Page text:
Trump was wrong on bump stocks. He wasn’t “playing 3D chess,” as some of his most ardent supporters in the gun community alleged. Can we all admit that now?
Forget what you think about the utility of these “range toys.” Yes, they’re stupid to most of you. A plastic piece of junk, good for nothing but wasting ammo. I get it. But that’s not the point.
What Trump did by unilaterally banning reciprocating stocks was expand the power of federal bureaucracies. In doing so, he set a precedent that regulatory agencies can act as legislative bodies. Who needs Congress when pen pushers at the ATF have the power to write laws criminalizing commonly owned parts and accessories?
This is a big, big deal. I mean, if you don’t think it is, just look back at what Trump said in Feb. of 2018. And while you’re reading it, imagine if it was Obama or Biden.
“Bump stocks, we are writing that out. I am writing that out,” Trump said, from the White House. “I don’t care if Congress does it or not, I’m writing it out myself.”
“You do a rule, have to wait 90 days,” he said. “That’s sort of what’s happening with bump stocks. It’s gone, don’t worry about it. It’s gone, essentially gone, because we are going to make it so tough, you’re not going to be able to get them. Nobody’s going to want them anyway.”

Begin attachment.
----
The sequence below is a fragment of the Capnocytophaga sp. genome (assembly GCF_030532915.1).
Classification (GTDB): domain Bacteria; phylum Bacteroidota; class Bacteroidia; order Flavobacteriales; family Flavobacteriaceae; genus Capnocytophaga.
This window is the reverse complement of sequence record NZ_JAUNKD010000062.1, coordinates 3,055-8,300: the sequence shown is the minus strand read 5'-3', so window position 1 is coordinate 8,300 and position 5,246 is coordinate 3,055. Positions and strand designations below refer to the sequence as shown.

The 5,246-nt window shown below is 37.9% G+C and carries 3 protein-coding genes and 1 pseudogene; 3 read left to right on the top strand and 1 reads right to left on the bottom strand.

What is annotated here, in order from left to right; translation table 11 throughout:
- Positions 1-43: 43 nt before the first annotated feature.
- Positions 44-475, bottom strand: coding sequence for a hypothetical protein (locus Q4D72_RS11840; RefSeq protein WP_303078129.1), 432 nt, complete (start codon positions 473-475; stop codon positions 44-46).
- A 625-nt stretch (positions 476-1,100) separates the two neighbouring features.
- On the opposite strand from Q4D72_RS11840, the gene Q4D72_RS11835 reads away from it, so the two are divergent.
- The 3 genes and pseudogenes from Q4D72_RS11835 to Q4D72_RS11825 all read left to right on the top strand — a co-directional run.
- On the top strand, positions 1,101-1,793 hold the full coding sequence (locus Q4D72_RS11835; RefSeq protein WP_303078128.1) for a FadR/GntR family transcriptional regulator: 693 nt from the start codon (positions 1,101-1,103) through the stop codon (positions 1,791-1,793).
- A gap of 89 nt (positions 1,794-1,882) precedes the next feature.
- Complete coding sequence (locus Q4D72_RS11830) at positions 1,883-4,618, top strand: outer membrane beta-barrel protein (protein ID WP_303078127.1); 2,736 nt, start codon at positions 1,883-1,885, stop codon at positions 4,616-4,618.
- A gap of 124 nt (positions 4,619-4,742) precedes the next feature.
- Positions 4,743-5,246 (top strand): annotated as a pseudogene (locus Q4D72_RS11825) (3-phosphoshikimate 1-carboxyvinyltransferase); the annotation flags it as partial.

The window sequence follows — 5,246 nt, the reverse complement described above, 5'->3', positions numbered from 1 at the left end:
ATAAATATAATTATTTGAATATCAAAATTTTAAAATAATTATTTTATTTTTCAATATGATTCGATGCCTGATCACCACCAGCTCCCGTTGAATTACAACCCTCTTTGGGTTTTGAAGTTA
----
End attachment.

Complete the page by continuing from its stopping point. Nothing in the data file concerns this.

Basically, Trump said screw the Constitution and the legislative process. He was going to decree it and it would be so. Sounds like ruling via executive fiat, don’t you think?
The result, as anyone could have predicted, is more popular gun stuff is on the ATF’s chopping block. As many of you know, the Biden administration took over where Trump left off, creating its own NPRMs (Notice of Proposed Rulemaking) to go after 80 percent lowers, gun kits, and pistol-stabilizing braces.
The comment period for both of those NPRMs has now expired and it’s anyone’s guess as to what the agency will decide. While the ATF has to acknowledge the public’s input, they’re not bound by it when it comes time to render judgment.
Again, consider what happened with bump stocks. Between 2008 to 2017, the ATF had said bump stocks were not machine guns on ten separate occasions. The matter had been settled. Bump stocks were sensibly designated as firearm parts, not machine guns.
“The stock has no automatically functioning mechanical parts or springs and performs no automatic mechanical function when installed,” said the ATF in 2010, responding to a submission for classification authored by Slide Fire, a prominent maker of the devices.
What changed in the Fall of 2017? What suddenly made a “non-automated” accessory a machine gun?
A crazed lunatic shot up a country music festival in Las Vegas, NV on Oct. 1st, killing 60 people, wounding hundreds more. Bump stocks were reportedly attached to several of the weapons in the hotel room, though what actually transpired that night remains unclear as a motive was never established and the FBI report on the incident was only 3 pages long.